SPIRITUALITY SCIENCE – THE KNOWER – THE KNOWING-SELF :
WHO AM I ? THE INQUIRY ABOUT SELF :
Man’s role in the vast universe is insignificant. When man looks around, he as the rational observer gets easily overwhelmed by his irrelevance to the great universal order. Man has no choice other than that of knowing himself better. Man has to understand the truth and reliability of his own cognitive powers. Man has to know the truth about Self. Many of my Indian readers are familiar with India’s epic poem, Valmiki Ramayana. While Indians believe that Lord Rama is the Ultimate Reality or the Absolute Truth, in Ramayana’s Book Six, Yuddha Kanda, Sarga or Chapter 117(the final chapter), Prince Rama spoke to Lord Brahma(the Lord God Creator) inquiring, “I think of myself to be a human being by name Rama, the son of Dasaratha; You, as a gracious Divinity, tell me Who am I and Why I am like this ?” To know the truth and reality, man must begin his inquiry with the question, “WHO AM I ?”
Man is a physical being, a being with Matter and Form. What is ‘real’ must be distinguished from what is called ‘appearance’. In Indian tradition, the human body is described as unreal as its Form or appearance is subject to constant change. At the same time, it must be recognized that Matter has no independent existence of its own, and Matter gets recognition when it exists while it is associated with a Form. The inquiry about Self must include both Matter and the Form. The existence of Self is known and is experienced by the part of the body called “The Knowing-Self.”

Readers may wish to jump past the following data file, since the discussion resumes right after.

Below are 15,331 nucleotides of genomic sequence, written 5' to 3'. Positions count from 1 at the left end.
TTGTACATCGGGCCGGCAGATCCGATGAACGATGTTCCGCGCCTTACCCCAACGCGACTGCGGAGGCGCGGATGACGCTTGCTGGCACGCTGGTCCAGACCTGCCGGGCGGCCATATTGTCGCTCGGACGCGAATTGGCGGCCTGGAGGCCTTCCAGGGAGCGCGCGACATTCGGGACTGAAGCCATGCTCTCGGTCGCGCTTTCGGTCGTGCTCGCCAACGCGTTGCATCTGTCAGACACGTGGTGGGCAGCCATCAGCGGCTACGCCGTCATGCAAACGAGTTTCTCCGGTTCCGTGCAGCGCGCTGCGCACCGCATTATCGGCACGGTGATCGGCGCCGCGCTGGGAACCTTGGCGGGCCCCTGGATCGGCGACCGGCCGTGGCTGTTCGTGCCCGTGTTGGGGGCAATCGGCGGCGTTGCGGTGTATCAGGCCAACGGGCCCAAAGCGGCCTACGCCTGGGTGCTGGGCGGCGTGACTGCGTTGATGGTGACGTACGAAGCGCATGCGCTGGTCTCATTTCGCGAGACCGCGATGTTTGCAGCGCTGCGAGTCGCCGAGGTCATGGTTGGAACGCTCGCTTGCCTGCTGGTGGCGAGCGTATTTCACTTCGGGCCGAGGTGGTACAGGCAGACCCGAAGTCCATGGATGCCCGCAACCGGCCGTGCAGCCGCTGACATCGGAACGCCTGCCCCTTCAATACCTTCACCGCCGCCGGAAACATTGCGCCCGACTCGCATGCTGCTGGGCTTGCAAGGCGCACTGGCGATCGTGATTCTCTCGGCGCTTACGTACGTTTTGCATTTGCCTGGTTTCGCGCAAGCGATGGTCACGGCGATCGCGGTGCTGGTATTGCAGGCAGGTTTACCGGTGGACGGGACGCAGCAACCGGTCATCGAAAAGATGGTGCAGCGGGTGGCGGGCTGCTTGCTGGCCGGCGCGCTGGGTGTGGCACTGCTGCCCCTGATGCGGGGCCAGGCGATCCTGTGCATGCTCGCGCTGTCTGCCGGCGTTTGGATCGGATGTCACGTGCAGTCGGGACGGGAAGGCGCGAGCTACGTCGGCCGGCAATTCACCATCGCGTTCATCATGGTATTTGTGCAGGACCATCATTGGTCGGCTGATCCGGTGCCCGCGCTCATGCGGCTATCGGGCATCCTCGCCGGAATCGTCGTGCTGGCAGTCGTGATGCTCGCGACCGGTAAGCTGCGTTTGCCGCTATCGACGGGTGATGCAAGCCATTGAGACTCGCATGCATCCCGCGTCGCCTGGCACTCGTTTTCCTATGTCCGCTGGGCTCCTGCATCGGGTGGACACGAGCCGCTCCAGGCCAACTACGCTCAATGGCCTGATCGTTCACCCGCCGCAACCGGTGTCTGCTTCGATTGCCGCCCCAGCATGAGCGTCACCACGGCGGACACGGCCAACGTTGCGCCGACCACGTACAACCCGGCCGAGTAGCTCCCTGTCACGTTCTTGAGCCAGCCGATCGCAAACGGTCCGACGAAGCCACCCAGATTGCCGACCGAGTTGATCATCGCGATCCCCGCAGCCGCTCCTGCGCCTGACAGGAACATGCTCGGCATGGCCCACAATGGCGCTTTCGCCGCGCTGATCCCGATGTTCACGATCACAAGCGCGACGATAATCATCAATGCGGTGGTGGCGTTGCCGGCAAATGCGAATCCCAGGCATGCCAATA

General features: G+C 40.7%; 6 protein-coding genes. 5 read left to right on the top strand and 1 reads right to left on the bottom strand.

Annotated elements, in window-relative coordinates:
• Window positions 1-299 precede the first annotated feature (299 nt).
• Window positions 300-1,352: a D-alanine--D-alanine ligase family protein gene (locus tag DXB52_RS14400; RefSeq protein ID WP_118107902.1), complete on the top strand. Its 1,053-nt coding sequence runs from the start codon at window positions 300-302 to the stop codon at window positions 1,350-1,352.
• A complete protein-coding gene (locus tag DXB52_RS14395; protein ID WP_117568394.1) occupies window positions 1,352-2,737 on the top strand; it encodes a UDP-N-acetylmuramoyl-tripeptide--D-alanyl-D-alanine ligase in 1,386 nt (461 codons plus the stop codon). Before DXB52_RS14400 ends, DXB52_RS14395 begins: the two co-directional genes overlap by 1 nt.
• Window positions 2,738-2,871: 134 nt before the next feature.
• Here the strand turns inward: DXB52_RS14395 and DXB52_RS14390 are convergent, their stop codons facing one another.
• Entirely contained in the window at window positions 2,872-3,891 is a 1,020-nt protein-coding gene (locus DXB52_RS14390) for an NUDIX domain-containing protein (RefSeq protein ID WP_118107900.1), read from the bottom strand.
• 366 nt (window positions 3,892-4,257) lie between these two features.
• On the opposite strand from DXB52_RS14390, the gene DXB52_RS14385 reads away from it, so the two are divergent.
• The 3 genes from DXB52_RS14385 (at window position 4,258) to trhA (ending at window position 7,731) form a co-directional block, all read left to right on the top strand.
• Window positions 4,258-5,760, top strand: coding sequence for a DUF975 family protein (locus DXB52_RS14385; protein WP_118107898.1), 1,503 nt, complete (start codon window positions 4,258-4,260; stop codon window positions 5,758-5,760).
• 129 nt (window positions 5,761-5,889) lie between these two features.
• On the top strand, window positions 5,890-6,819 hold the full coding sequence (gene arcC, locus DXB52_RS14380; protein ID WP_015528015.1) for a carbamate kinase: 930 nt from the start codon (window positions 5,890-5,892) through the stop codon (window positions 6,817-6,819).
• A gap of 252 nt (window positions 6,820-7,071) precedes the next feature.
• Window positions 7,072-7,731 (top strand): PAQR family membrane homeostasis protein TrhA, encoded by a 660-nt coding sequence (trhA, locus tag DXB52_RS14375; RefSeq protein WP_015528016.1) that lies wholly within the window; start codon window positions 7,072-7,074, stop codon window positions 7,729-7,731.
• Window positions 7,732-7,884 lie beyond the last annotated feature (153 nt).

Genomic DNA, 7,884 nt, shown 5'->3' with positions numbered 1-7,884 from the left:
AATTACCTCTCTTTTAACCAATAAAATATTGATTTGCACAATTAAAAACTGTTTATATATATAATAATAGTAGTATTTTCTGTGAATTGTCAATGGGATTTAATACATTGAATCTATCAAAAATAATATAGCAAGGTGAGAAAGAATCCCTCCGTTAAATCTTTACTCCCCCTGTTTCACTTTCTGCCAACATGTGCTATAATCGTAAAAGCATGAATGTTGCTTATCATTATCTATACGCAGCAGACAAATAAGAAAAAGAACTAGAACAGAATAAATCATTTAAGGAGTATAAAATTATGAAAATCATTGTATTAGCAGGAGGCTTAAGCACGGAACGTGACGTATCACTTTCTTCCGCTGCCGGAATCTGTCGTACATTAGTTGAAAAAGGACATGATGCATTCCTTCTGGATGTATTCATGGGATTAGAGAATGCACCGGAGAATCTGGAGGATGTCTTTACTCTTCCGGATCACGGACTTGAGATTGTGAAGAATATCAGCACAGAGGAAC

The Bhagavad Gita, Chapter II, Sankhya Yoga, verse#13 reads:
“dehinosmin yatha dehe kaumaram, yauvanam, jara
tatha dehantara praptir dhiras tatra na muhyati.”
As the embodied Soul continually passes in this body from boyhood to youth and then to old age, a man of courage must not grieve about the passing of Soul after the body dies. This verse needs a very careful interpretation for Matter is neither created nor destroyed. The condition called death applies to the Form or appearance while the Matter has the divine attribute called imperishability. The Soul preserves the Individuality of the Individual who passes through various stages like childhood, youth, and old age with varying physical identities.